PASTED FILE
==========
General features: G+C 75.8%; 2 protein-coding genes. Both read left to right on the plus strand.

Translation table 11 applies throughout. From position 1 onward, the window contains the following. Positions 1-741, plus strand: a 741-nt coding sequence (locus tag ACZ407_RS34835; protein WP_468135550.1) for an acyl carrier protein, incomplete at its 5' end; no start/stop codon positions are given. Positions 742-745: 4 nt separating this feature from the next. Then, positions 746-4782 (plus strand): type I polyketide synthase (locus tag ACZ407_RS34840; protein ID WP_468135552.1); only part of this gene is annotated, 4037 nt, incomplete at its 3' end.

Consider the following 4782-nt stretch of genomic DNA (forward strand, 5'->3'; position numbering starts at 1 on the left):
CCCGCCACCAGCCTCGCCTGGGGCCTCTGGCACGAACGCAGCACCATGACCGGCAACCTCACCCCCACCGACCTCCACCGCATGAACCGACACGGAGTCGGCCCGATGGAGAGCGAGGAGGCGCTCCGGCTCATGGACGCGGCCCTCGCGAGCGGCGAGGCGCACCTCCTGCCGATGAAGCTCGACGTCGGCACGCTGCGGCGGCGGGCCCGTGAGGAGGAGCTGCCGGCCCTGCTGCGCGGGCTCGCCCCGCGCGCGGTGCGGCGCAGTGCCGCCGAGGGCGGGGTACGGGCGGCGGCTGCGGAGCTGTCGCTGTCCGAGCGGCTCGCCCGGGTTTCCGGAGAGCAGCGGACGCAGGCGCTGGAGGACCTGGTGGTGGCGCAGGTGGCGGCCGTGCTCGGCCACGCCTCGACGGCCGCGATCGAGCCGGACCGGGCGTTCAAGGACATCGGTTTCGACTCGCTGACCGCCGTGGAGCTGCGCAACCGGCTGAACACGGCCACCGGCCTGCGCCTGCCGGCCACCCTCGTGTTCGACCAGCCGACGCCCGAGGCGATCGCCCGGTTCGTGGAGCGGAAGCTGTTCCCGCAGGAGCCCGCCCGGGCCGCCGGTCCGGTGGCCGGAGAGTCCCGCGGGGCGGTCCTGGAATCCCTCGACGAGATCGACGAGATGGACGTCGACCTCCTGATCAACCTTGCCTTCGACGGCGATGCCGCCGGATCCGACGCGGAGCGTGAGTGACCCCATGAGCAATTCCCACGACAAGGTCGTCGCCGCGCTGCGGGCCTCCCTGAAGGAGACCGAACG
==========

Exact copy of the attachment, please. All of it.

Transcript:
General features: G+C 75.8%; 2 protein-coding genes. Both read left to right on the plus strand.

Translation table 11 applies throughout. From position 1 onward, the window contains the following. Positions 1-741, plus strand: a 741-nt coding sequence (locus tag ACZ407_RS34835; protein WP_468135550.1) for an acyl carrier protein, incomplete at its 5' end; no start/stop codon positions are given. Positions 742-745: 4 nt separating this feature from the next. Then, positions 746-4782 (plus strand): type I polyketide synthase (locus tag ACZ407_RS34840; protein ID WP_468135552.1); only part of this gene is annotated, 4037 nt, incomplete at its 3' end.

Consider the following 4782-nt stretch of genomic DNA (forward strand, 5'->3'; position numbering starts at 1 on the left):
CCCGCCACCAGCCTCGCCTGGGGCCTCTGGCACGAACGCAGCACCATGACCGGCAACCTCACCCCCACCGACCTCCACCGCATGAACCGACACGGAGTCGGCCCGATGGAGAGCGAGGAGGCGCTCCGGCTCATGGACGCGGCCCTCGCGAGCGGCGAGGCGCACCTCCTGCCGATGAAGCTCGACGTCGGCACGCTGCGGCGGCGGGCCCGTGAGGAGGAGCTGCCGGCCCTGCTGCGCGGGCTCGCCCCGCGCGCGGTGCGGCGCAGTGCCGCCGAGGGCGGGGTACGGGCGGCGGCTGCGGAGCTGTCGCTGTCCGAGCGGCTCGCCCGGGTTTCCGGAGAGCAGCGGACGCAGGCGCTGGAGGACCTGGTGGTGGCGCAGGTGGCGGCCGTGCTCGGCCACGCCTCGACGGCCGCGATCGAGCCGGACCGGGCGTTCAAGGACATCGGTTTCGACTCGCTGACCGCCGTGGAGCTGCGCAACCGGCTGAACACGGCCACCGGCCTGCGCCTGCCGGCCACCCTCGTGTTCGACCAGCCGACGCCCGAGGCGATCGCCCGGTTCGTGGAGCGGAAGCTGTTCCCGCAGGAGCCCGCCCGGGCCGCCGGTCCGGTGGCCGGAGAGTCCCGCGGGGCGGTCCTGGAATCCCTCGACGAGATCGACGAGATGGACGTCGACCTCCTGATCAACCTTGCCTTCGACGGCGATGCCGCCGGATCCGACGCGGAGCGTGAGTGACCCCATGAGCAATTCCCACGACAAGGTCGTCGCCGCGCTGCGGGCCTCCCTGAAGGAGACCGAACG